How Did Frilled Neck Lizard Get Its Name?
The frilled-neck lizard’s name comes from the large frill around its neck, which usually stays folded against the lizard’s body. The frilled-neck lizard, also known as the frilled lizard, frilled dragon or frilled agama, is a species of lizard which is found mainly in northern Australia and southern New Guinea. This species is the only member of the genus Chlamydosaurus.
They vary in color and size from region to region. On average, the larger adults reach about 3 feet (0.9 meters) from head to tail and weigh up to 1.1 pounds (0.5 kilograms). An open frill stretches from 9 to 14 inches wide, making it at least as big as the rest of the lizard. The frill-necked lizard is kept as an exotic pet.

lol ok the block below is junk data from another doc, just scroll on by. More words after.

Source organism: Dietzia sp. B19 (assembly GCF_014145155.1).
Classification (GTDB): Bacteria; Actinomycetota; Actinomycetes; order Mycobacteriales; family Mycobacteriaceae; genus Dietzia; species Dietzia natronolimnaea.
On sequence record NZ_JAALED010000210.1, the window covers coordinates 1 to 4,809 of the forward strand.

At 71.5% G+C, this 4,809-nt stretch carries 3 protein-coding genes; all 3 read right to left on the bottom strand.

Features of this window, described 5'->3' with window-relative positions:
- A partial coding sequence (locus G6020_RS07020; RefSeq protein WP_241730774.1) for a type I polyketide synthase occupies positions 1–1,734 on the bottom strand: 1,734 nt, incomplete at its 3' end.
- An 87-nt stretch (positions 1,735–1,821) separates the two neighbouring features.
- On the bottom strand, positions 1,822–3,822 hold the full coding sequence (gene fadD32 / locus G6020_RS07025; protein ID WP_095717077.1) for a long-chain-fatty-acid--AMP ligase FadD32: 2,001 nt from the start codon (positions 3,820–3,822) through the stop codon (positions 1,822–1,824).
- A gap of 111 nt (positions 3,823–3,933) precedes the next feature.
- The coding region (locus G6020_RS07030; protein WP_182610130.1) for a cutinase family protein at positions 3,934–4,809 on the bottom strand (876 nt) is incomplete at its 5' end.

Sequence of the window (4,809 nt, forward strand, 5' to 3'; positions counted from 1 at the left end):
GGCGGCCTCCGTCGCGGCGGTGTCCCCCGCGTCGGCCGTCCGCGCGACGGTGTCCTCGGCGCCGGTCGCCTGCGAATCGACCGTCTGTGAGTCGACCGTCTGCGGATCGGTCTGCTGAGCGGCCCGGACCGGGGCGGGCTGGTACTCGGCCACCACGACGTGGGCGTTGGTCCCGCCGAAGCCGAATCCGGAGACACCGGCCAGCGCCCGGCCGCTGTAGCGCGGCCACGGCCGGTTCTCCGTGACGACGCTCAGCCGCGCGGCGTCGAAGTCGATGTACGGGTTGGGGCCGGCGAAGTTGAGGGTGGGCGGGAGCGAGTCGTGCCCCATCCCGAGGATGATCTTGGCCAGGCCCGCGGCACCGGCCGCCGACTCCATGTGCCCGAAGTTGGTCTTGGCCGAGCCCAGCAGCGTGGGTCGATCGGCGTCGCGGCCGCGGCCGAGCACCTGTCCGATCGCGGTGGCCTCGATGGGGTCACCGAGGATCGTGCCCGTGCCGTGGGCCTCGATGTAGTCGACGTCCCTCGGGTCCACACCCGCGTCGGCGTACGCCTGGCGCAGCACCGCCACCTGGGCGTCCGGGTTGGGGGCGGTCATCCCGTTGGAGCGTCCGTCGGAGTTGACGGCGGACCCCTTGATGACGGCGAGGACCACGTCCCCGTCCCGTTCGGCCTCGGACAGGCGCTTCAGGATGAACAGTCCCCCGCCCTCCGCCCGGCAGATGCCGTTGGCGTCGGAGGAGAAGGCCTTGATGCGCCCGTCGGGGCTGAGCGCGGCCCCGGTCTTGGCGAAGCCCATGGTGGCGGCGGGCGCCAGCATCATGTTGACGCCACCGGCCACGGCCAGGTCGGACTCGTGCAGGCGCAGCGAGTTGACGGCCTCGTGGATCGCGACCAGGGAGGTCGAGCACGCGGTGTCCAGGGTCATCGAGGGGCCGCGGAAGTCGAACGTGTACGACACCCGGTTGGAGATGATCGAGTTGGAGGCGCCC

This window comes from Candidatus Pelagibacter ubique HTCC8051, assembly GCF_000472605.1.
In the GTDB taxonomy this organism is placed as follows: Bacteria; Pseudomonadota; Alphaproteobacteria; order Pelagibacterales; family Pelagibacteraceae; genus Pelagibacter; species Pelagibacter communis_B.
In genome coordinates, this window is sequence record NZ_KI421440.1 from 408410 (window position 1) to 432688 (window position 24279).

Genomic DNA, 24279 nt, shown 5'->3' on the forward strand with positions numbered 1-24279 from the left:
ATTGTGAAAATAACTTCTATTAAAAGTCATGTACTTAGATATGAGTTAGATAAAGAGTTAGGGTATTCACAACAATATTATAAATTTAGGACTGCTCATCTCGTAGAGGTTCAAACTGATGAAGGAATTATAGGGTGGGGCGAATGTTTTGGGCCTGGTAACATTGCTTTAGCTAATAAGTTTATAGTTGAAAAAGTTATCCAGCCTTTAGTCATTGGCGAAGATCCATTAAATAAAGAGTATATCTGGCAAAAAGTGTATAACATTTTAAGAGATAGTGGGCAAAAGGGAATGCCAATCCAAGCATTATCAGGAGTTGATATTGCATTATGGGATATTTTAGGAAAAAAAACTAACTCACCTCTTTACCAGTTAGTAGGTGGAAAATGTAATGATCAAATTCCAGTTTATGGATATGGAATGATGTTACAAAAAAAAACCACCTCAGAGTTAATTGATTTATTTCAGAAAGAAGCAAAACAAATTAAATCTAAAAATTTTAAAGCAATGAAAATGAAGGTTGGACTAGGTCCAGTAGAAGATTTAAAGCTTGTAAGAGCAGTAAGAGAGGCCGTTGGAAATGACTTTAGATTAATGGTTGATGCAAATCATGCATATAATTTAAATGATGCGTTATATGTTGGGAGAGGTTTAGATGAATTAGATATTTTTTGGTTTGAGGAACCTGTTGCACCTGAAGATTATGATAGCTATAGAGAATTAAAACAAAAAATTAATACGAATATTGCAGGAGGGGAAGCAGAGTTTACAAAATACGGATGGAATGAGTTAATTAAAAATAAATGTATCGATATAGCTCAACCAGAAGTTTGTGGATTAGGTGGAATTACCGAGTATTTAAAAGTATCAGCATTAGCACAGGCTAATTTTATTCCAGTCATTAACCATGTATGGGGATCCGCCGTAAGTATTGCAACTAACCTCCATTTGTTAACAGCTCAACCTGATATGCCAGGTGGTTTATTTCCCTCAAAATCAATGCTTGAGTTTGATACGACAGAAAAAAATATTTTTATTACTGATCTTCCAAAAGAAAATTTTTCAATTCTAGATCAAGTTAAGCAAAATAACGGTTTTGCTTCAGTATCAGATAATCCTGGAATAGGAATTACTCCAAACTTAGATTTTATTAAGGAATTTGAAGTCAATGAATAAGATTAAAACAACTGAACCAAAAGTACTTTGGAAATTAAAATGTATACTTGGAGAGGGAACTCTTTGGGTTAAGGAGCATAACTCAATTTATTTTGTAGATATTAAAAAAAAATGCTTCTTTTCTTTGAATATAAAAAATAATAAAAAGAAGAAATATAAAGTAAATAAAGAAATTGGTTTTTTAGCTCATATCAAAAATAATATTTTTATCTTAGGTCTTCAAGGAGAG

Females lay 8 to 23 tiny eggs in an underground nest, and hatchlings emerge fully independent and capable of hunting and utilizing their frill. Their lifespan in the wild is unknown, but specimens in captivity have lived 20 years.
When frill-necked lizard feels threatened, it rises on its hind legs, opens its yellow-colored mouth, unfurls the colorful, pleated skin flap that encircles its head, and hisses. If an attacker is un-intimidated by these antics, the lizard simply turns tail, mouth and frill open, and bolts, legs splaying left and right. It continues its deliberate run without stopping or looking back until it reaches the safety of a tree.
Frilled lizards, or “frillnecks,” spend most of their lives in the trees, but descend occasionally to feed on ants and small lizards. Other menu items include spiders, cicadas, termites, and small mammals.
Their main predators are birds of prey, larger lizards, snakes, dingoes and feral cats. They are currently not threatened or protected, but habitat reduction and predation in some areas, particularly by feral cats, is affecting their populations.